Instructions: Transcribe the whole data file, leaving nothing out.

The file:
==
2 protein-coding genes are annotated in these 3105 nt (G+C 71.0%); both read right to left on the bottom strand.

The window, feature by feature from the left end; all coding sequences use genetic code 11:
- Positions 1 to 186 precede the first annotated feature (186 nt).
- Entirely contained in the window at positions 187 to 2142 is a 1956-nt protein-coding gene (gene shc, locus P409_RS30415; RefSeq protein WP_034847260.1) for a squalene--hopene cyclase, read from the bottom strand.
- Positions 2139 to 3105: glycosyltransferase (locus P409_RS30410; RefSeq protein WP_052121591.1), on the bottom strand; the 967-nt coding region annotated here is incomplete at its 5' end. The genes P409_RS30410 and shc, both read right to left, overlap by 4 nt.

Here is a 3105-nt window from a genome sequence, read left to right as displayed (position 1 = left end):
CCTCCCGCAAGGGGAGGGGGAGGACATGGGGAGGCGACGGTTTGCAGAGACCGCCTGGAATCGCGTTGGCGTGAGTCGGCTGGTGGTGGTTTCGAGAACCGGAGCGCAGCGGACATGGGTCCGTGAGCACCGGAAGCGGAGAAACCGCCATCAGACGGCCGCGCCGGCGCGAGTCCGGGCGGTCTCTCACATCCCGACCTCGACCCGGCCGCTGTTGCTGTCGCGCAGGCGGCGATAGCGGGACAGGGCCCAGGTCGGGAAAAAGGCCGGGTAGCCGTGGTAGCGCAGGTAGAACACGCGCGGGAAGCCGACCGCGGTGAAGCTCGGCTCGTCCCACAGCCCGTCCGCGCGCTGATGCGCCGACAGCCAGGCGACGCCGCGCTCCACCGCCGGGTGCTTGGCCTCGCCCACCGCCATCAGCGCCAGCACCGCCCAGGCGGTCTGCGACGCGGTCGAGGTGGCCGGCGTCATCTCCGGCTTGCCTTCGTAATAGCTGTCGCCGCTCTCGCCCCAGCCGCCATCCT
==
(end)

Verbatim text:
2 protein-coding genes are annotated in these 3105 nt (G+C 71.0%); both read right to left on the bottom strand.

The window, feature by feature from the left end; all coding sequences use genetic code 11:
- Positions 1 to 186 precede the first annotated feature (186 nt).
- Entirely contained in the window at positions 187 to 2142 is a 1956-nt protein-coding gene (gene shc, locus P409_RS30415; RefSeq protein WP_034847260.1) for a squalene--hopene cyclase, read from the bottom strand.
- Positions 2139 to 3105: glycosyltransferase (locus P409_RS30410; RefSeq protein WP_052121591.1), on the bottom strand; the 967-nt coding region annotated here is incomplete at its 5' end. The genes P409_RS30410 and shc, both read right to left, overlap by 4 nt.

Here is a 3105-nt window from a genome sequence, read left to right as displayed (position 1 = left end):
CCTCCCGCAAGGGGAGGGGGAGGACATGGGGAGGCGACGGTTTGCAGAGACCGCCTGGAATCGCGTTGGCGTGAGTCGGCTGGTGGTGGTTTCGAGAACCGGAGCGCAGCGGACATGGGTCCGTGAGCACCGGAAGCGGAGAAACCGCCATCAGACGGCCGCGCCGGCGCGAGTCCGGGCGGTCTCTCACATCCCGACCTCGACCCGGCCGCTGTTGCTGTCGCGCAGGCGGCGATAGCGGGACAGGGCCCAGGTCGGGAAAAAGGCCGGGTAGCCGTGGTAGCGCAGGTAGAACACGCGCGGGAAGCCGACCGCGGTGAAGCTCGGCTCGTCCCACAGCCCGTCCGCGCGCTGATGCGCCGACAGCCAGGCGACGCCGCGCTCCACCGCCGGGTGCTTGGCCTCGCCCACCGCCATCAGCGCCAGCACCGCCCAGGCGGTCTGCGACGCGGTCGAGGTGGCCGGCGTCATCTCCGGCTTGCCTTCGTAATAGCTGTCGCCGCTCTCGCCCCAGCCGCCATCCT